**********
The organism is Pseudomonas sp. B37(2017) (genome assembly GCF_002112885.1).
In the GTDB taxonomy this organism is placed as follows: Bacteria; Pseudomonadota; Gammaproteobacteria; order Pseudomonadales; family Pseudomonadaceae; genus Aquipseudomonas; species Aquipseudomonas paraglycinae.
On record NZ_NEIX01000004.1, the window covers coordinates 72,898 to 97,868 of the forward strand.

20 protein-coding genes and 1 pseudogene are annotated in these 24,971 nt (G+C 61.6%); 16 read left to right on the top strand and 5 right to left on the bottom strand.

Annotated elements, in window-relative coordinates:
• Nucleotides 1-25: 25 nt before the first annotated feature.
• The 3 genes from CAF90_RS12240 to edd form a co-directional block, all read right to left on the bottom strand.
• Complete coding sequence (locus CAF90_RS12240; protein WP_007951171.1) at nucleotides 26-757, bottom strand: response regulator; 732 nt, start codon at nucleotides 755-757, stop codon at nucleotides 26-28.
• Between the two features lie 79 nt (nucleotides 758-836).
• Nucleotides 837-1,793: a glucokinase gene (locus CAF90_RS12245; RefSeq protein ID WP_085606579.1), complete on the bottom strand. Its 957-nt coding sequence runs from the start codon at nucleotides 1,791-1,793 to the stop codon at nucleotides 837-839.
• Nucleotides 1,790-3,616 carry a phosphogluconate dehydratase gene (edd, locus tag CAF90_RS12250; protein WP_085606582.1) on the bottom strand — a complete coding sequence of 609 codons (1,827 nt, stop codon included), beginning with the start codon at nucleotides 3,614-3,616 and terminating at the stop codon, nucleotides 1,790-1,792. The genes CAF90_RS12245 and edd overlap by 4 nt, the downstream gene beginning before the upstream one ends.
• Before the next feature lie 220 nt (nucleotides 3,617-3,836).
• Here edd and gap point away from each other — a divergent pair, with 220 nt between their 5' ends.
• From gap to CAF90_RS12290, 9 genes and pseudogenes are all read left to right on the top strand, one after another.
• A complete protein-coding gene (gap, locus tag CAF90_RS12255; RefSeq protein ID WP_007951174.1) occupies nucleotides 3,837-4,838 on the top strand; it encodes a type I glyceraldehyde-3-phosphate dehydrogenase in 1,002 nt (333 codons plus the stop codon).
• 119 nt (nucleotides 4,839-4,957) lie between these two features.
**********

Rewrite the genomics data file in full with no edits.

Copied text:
The organism is Pseudomonas sp. B37(2017) (genome assembly GCF_002112885.1).
In the GTDB taxonomy this organism is placed as follows: Bacteria; Pseudomonadota; Gammaproteobacteria; order Pseudomonadales; family Pseudomonadaceae; genus Aquipseudomonas; species Aquipseudomonas paraglycinae.
On record NZ_NEIX01000004.1, the window covers coordinates 72,898 to 97,868 of the forward strand.

20 protein-coding genes and 1 pseudogene are annotated in these 24,971 nt (G+C 61.6%); 16 read left to right on the top strand and 5 right to left on the bottom strand.

Annotated elements, in window-relative coordinates:
• Nucleotides 1-25: 25 nt before the first annotated feature.
• The 3 genes from CAF90_RS12240 to edd form a co-directional block, all read right to left on the bottom strand.
• Complete coding sequence (locus CAF90_RS12240; protein WP_007951171.1) at nucleotides 26-757, bottom strand: response regulator; 732 nt, start codon at nucleotides 755-757, stop codon at nucleotides 26-28.
• Between the two features lie 79 nt (nucleotides 758-836).
• Nucleotides 837-1,793: a glucokinase gene (locus CAF90_RS12245; RefSeq protein ID WP_085606579.1), complete on the bottom strand. Its 957-nt coding sequence runs from the start codon at nucleotides 1,791-1,793 to the stop codon at nucleotides 837-839.
• Nucleotides 1,790-3,616 carry a phosphogluconate dehydratase gene (edd, locus tag CAF90_RS12250; protein WP_085606582.1) on the bottom strand — a complete coding sequence of 609 codons (1,827 nt, stop codon included), beginning with the start codon at nucleotides 3,614-3,616 and terminating at the stop codon, nucleotides 1,790-1,792. The genes CAF90_RS12245 and edd overlap by 4 nt, the downstream gene beginning before the upstream one ends.
• Before the next feature lie 220 nt (nucleotides 3,617-3,836).
• Here edd and gap point away from each other — a divergent pair, with 220 nt between their 5' ends.
• From gap to CAF90_RS12290, 9 genes and pseudogenes are all read left to right on the top strand, one after another.
• A complete protein-coding gene (gap, locus tag CAF90_RS12255; RefSeq protein ID WP_007951174.1) occupies nucleotides 3,837-4,838 on the top strand; it encodes a type I glyceraldehyde-3-phosphate dehydrogenase in 1,002 nt (333 codons plus the stop codon).
• 119 nt (nucleotides 4,839-4,957) lie between these two features.